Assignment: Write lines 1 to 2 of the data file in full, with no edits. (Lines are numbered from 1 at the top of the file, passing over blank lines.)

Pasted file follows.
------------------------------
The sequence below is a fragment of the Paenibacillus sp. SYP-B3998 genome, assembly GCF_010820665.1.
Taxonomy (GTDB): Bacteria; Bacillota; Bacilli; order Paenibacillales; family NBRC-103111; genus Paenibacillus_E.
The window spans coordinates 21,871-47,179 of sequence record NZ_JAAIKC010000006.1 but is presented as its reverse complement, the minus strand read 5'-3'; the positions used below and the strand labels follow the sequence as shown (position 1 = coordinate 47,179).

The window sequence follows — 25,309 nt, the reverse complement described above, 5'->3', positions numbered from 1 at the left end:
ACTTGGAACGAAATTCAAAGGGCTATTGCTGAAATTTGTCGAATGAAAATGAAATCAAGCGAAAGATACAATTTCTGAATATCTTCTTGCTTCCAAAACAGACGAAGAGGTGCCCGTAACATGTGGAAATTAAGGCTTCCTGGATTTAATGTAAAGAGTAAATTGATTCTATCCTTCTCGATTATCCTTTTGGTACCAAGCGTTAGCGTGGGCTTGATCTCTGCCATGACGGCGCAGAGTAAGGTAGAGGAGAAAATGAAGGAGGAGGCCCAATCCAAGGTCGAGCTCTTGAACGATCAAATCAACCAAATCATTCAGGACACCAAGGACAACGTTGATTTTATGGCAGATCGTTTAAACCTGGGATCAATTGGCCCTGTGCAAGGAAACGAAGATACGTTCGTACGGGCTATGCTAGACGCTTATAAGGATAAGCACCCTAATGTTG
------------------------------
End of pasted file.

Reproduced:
The sequence below is a fragment of the Paenibacillus sp. SYP-B3998 genome, assembly GCF_010820665.1.
Taxonomy (GTDB): Bacteria; Bacillota; Bacilli; order Paenibacillales; family NBRC-103111; genus Paenibacillus_E.